Data privacy has been one of 2019’s biggest issues. People say they’re concerned about their online information, but what data are they comfortable sharing and what do they expect in return? Canvas8 spoke to eight Britons to find out what they’re willing to share about themselves online and to whom.
Isabel Evans is a behavioural analyst at Canvas8. Fascinated by how and why people do things, she has an MSc in cognitive and decision sciences from UCL. You can often find her drinking endless coffees, running around Regent’s Park, or delving into a book.
With consumer trust in banks on the wane, fintech companies are reaping the rewards. Apple Card is Apple’s steel physical credit card, aimed at iPhone and Apple Pay users who want a good user experience, a brand they can trust, and guaranteed privacy measures that can stand up in 2019.
From the pressures of picture perfection to concerns about trolling, social media is proving to be a double-edged sword for new mums. Canvas8 spoke to Dr. Alexa Fox, assistant professor of marketing at The University of Akron, to understand what drives new mums to post about their kids online.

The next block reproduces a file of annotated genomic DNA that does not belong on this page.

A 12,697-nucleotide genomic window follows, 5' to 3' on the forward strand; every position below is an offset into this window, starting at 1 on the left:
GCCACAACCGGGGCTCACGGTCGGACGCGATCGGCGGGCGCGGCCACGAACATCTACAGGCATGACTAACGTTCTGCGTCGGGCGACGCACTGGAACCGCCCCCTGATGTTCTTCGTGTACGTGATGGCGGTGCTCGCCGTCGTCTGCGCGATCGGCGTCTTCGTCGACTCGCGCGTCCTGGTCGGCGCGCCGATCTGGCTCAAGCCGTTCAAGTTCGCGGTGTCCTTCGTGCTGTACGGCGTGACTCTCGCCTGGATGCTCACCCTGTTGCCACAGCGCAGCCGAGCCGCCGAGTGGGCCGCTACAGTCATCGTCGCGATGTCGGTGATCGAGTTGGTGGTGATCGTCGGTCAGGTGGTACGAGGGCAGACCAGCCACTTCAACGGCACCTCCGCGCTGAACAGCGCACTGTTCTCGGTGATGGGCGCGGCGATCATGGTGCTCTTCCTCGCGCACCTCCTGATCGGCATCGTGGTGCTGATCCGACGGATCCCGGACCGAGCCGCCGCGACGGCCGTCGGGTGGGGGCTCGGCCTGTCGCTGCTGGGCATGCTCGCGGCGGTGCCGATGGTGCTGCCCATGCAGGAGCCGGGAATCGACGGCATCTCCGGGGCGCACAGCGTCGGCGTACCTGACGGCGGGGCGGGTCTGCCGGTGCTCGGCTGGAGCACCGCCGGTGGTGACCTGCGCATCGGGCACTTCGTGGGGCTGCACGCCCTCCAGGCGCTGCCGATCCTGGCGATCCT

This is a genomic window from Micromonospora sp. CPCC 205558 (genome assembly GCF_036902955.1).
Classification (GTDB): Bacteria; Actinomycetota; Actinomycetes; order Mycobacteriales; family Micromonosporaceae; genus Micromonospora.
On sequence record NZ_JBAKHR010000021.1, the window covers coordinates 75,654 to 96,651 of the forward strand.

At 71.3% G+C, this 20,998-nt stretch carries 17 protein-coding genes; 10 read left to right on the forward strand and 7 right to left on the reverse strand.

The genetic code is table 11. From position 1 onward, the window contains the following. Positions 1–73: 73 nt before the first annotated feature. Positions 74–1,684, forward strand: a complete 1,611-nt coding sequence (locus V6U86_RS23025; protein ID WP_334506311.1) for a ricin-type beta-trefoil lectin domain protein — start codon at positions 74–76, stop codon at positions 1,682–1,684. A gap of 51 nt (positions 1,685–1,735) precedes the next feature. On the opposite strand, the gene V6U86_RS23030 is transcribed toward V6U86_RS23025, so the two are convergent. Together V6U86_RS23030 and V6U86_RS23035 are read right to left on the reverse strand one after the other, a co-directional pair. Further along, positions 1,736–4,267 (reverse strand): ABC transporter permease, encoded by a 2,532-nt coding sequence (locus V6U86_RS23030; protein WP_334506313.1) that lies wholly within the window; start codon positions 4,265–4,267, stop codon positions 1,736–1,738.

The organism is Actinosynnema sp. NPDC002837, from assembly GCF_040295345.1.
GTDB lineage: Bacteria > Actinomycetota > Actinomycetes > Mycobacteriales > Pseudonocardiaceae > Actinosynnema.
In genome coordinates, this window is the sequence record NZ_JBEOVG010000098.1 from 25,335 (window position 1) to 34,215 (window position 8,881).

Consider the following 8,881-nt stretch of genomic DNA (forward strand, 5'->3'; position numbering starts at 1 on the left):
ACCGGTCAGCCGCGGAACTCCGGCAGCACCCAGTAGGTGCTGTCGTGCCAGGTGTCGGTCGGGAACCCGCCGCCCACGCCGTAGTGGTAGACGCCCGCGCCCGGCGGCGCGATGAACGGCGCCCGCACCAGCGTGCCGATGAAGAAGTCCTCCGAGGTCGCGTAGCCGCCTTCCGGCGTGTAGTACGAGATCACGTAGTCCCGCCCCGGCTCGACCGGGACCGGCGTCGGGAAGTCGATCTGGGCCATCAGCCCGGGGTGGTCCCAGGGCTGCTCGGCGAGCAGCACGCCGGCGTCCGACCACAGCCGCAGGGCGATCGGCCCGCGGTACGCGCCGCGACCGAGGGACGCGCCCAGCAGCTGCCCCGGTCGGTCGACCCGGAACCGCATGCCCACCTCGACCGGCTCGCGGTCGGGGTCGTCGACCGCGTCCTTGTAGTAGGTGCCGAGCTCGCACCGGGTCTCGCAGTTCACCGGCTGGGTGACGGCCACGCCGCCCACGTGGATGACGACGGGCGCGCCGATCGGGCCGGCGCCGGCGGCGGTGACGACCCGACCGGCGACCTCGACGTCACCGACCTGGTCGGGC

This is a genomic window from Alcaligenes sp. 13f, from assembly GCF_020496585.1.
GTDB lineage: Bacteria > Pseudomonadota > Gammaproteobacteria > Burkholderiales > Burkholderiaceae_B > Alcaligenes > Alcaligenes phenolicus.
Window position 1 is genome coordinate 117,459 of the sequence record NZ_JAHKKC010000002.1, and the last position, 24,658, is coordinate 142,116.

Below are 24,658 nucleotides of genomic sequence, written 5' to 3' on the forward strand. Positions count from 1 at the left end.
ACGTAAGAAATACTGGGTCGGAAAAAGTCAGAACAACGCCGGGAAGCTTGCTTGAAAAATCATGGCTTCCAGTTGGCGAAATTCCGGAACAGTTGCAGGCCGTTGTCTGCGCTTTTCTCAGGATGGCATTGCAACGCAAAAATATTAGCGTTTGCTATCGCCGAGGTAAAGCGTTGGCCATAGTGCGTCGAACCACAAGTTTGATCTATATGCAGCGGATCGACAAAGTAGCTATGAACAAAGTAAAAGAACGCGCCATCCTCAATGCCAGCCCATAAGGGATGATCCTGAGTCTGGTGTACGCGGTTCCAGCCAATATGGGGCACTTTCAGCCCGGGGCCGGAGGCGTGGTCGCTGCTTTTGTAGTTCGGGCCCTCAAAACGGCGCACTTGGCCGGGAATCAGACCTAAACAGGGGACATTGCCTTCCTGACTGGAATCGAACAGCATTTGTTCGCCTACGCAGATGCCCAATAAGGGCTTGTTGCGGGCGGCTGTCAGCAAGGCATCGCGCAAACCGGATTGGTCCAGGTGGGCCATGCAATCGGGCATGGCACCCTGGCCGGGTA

Privacy concerns and ad-dominated feeds have mainstream social networks like Facebook, Twitter and Instagram facing a ‘trust crisis’. Subscription-based platform Vero offers an alternative with the promise of transparency and control – but is it so different from established industry giants?
As concerns about data privacy mount, American tech giants are facing a global backlash. In France, the government has announced plans to ditch Google as its default search engine, instead opting to use Qwant. How is the home-grown firm ensuring security and ‘digital sovereignty’?